President Moon Jae-in has completed his first foreign trip abroad as president of South Korea. He met with U.S President Donald Trump to discuss North Korea, trade, and to reinforce the alliance between the two countries. Both leaders were pleased with the way the summit took place and agreed to continue working together on issues of importance for both countries.
On Wednesday, June 28, President Moon visited a memorial honoring Marines who fought in rearguard U.S. action in 1950 that enabled a mass evacuation of Korean civilians, including Moon’s parents. The next day, Moon visited the Korean War Veterans Memorial, where he was accompanied by Vice President Mike Pence, whose father served in the U.S. Army during the Korean War. There, the South Korean president paid his respects to U.S veterans who lost their lives during the Korean War and expressed his gratitude to all those who made sacrifices for South Korea during the war.
The South Korean president and his wife, Kim Jung-sook, were later invited to dinner at the White House. They had bibimbap, a traditional Korean dish, while holding constructive discussions on various issues concerning the Korean Peninsula. The two leaders also discussed the possibilities of a new trade deal that would be mutually beneficial to both countries, but no further details were given.
Towards the end of the dinner, President Trump invited President Moon to the third floor of the White House, the U.S. President’s private living space, where he was given a tour of the Lincoln Bedroom. U.S State Department officials later explained that it is not common for foreign leaders to be invited to the private quarters of the U.S president.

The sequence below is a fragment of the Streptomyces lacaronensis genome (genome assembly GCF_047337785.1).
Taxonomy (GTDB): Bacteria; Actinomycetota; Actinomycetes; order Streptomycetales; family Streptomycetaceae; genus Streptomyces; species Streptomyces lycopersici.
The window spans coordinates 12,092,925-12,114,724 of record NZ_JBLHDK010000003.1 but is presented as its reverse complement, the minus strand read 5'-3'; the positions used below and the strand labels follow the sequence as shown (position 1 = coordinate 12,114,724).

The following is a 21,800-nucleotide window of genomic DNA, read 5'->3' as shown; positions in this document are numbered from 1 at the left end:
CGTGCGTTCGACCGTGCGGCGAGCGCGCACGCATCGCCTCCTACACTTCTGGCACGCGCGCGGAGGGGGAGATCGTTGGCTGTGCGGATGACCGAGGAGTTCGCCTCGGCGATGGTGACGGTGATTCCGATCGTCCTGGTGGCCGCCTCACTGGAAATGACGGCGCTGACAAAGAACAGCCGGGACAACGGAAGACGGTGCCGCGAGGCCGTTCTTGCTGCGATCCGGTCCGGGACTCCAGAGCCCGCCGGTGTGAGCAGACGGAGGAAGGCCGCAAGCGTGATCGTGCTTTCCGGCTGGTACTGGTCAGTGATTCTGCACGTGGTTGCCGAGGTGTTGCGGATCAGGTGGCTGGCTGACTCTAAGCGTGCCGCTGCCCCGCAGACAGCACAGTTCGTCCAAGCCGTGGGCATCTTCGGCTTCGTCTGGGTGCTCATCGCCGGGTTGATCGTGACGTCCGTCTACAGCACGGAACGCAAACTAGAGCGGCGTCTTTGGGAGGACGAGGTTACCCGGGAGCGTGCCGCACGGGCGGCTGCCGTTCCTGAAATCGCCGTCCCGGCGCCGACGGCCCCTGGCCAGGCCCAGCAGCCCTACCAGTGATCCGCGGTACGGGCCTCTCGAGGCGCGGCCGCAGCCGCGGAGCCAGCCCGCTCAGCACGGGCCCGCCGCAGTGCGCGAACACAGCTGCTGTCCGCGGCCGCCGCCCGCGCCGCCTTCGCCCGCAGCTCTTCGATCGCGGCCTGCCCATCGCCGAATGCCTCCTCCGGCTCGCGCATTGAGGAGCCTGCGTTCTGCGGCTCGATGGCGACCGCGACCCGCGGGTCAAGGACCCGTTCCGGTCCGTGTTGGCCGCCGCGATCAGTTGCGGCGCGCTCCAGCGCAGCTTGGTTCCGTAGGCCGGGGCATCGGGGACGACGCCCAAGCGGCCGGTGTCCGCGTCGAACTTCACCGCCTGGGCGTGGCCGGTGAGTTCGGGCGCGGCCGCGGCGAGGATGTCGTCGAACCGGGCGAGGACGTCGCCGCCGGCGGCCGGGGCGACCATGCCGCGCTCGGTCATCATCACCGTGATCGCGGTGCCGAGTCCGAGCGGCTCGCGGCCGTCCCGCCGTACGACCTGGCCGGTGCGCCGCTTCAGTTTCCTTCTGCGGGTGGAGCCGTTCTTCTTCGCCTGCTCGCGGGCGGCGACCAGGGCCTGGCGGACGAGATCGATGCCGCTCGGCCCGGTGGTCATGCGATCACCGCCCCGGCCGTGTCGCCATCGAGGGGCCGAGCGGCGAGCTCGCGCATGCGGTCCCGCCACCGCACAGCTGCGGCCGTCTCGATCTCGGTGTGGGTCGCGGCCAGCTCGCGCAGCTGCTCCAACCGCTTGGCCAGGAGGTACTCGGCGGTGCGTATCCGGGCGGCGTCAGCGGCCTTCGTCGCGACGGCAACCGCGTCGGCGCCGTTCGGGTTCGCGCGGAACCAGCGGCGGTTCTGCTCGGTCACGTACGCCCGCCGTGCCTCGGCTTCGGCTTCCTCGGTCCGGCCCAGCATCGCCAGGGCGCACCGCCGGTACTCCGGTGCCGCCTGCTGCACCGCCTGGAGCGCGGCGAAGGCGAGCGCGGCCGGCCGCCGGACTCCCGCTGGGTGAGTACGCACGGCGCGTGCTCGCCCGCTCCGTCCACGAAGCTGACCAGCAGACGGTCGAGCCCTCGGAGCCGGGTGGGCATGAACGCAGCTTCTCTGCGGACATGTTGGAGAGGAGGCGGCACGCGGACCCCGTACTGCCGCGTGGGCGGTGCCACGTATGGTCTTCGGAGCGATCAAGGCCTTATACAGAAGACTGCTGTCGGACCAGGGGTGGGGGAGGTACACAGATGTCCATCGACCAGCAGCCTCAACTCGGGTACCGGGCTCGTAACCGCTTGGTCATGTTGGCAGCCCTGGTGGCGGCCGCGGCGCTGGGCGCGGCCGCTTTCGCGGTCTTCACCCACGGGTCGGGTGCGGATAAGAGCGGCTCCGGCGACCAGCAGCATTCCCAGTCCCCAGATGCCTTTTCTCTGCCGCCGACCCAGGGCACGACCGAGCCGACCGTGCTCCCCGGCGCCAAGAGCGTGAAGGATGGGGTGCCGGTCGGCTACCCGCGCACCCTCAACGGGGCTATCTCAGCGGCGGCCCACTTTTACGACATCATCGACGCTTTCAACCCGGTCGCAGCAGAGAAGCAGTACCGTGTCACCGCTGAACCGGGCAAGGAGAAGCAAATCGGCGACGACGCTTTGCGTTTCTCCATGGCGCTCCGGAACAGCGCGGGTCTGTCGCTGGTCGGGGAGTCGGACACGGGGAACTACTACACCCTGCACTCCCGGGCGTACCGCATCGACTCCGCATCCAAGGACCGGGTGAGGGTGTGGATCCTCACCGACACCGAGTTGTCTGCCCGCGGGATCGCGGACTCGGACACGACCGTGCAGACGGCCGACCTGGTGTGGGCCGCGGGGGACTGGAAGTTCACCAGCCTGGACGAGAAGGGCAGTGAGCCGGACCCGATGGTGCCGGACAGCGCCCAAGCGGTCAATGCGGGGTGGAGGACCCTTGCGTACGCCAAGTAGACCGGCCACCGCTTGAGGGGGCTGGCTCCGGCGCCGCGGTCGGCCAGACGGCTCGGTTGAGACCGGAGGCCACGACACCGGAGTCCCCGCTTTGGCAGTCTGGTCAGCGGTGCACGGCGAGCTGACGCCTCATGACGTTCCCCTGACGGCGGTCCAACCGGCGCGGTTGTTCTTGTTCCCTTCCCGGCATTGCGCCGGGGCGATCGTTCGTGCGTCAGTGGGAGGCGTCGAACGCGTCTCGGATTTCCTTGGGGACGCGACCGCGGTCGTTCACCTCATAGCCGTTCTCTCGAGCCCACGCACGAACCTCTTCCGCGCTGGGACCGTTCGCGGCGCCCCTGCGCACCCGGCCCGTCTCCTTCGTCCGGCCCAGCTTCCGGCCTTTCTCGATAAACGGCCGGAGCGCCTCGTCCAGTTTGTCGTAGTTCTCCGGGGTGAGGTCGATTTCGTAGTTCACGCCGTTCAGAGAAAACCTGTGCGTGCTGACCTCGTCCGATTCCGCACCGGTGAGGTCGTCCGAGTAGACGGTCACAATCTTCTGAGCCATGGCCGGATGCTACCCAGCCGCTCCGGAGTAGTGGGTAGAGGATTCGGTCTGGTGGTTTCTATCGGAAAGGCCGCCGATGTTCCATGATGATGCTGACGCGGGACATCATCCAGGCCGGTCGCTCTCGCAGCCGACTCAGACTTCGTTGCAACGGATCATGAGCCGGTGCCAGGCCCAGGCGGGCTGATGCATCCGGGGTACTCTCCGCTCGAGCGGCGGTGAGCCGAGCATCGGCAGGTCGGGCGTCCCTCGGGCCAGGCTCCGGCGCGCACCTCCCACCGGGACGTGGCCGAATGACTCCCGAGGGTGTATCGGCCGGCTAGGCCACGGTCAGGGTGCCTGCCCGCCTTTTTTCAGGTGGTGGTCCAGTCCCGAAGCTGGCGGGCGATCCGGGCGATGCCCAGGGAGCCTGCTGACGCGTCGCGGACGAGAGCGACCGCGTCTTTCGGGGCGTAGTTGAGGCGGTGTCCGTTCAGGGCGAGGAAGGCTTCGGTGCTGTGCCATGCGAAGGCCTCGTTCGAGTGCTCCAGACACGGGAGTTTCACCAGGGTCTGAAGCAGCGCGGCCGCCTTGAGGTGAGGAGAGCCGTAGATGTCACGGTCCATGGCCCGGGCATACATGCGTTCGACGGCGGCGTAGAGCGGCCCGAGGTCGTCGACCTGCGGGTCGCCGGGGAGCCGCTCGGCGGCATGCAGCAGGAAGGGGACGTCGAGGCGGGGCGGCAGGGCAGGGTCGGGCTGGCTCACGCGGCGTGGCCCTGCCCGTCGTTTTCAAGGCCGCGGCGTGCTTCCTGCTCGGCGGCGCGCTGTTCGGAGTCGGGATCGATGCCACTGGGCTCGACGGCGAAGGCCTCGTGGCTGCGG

The two leaders held a joint press briefing on Friday morning, June 30th, where they reaffirmed the strong alliance between their two countries and vowed to continue working together on important issues. The most important point of discussion centered around North Korea and its nuclear ambitions. President Trump has made clear that he considers the North Korean issue to be a threat to U.S national security and recently confirmed this by continuing the national emergency concerning North Korea beyond June 26, 2017.
During the press briefing, President Trump stated that the North Korea issue required a determined response. He also added that the era of “strategic patience” with them has failed and that patience is over. President Trump also expressed his intent to continue working with regional partners on measures to protect them from “the menace that is North Korea”. He called upon other regional powers and “responsible nations” to implement sanctions, demanding that North Korea “choose a better path and a different future for its long-suffering people”. He finished off by stating that the goal of the U.S is to have peace, stability, and prosperity in the region, but that the U.S will always defend itself and its allies.
At present, it is unclear if the two leaders will be able to come to a consensus on how to deal with the North Korean issue. Each respective president has advocated for a different approach to handling the threat. President Moon Jae-in was elected on the basis of softening the stance on North Korea, attempting dialogue, and being less outwardly aggressive towards the northern neighbor than previous administrations. On the other hand, President Trump has called for more sanctions and stronger actions against the North Korean regime. Nevertheless, during the press briefing, President Moon said that he and President Trump had agreed to work for a complete, phased denuclearization of North Korea. Moon also noted that the countries will further strengthen their joint defense capabilities against North Korean threats.